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    Extending Objects in Windows PowerShell, Part 3

    Posted on by Jeff Hicks in PowerShell

    In the last part of this series, I demonstrated how to extend results that you might get back from a cmdlet. As you hopefully know, you can create an object out of thin air in PowerShell by using the New-Object cmdlet.

    Extending Objects in PowerShell Article Series:

    Revisiting How to Make an Object in PowerShell

    To create an object in PowerShell, all you need to do is specify a hashtable of property values.


    You can also use the [PSCustomObject] type accelerator.


    In either event, you get an object.

    Our new object in Windows PowerShell. (Image Credit: Jeff Hicks)
    Our new object in Windows PowerShell. (Image Credit: Jeff Hicks)

    This type of object can also be extended by using the same techniques I showed earlier.


    I went ahead and added a script property and a few methods.

    Our new script properties and methods. (Image Credit: Jeff Hicks)
    Our new script properties and methods. (Image Credit: Jeff Hicks)

    I can use this object to get some useful management information from the local computer.

    Using the uptime property to gather meaningful information. (Image Credit: Jeff Hicks)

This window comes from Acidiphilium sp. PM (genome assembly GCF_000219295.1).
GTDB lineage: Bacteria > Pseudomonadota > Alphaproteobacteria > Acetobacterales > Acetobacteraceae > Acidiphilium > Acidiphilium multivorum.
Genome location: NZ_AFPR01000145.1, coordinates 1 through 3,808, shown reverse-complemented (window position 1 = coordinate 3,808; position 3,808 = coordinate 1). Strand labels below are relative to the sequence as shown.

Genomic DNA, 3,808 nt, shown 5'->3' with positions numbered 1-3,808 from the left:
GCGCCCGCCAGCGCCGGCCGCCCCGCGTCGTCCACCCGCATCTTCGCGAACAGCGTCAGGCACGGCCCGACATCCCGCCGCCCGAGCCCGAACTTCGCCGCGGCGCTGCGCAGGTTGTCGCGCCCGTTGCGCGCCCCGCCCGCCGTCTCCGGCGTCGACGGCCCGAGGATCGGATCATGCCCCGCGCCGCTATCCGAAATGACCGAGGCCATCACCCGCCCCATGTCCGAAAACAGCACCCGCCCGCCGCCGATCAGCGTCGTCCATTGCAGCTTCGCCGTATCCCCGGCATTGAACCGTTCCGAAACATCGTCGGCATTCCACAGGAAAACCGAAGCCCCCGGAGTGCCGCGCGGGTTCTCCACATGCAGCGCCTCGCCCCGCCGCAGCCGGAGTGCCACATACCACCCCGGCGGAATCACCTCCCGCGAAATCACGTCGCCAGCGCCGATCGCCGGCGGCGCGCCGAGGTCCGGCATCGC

Using the uptime property to gather meaningful information. (Image Credit: Jeff Hicks)

    Creating a Custom Server Management Framework

    With this in mind, it seemed to me that I could create a custom server management framework. Here’s how this might work.

    First, I need a computer name.


    Next, I’ll outline a few standard properties.


    This is probably enough information to create an object.


     

     

     

     

    Now to add some custom methods I can use as management tools.


    There’s one item that I haven’t show you, and that’s a property set. With a property set, you can reference a collection of properties by using a single name.


    I hope that you realize that there’s no limit to the type of information and methods you could include here. Although one step I think I should have is an option to refresh the object. Should something change, I need to be able to update any static properties.


    I’ll test by rebooting the server.


    Using our refresh method in Windows PowerShell. (Image Credit: Jeff Hicks)
    Using our refresh method in Windows PowerShell. (Image Credit: Jeff Hicks)

    What have we ended up with in terms of a management object?

    By default I get all of the properties, including my alias. It might be more useful to define a default display. We can do this by defining a custom type for this object.


    These commands insert a new type name for my object.

    Now that I have a unique type name, I can use Update-TypeData and define a default property set.


    Notice the change?

    The other properties and methods are still available should I need them.

    In the final article, we’ll take one final step and explore how to use this techniques to manage at scale.

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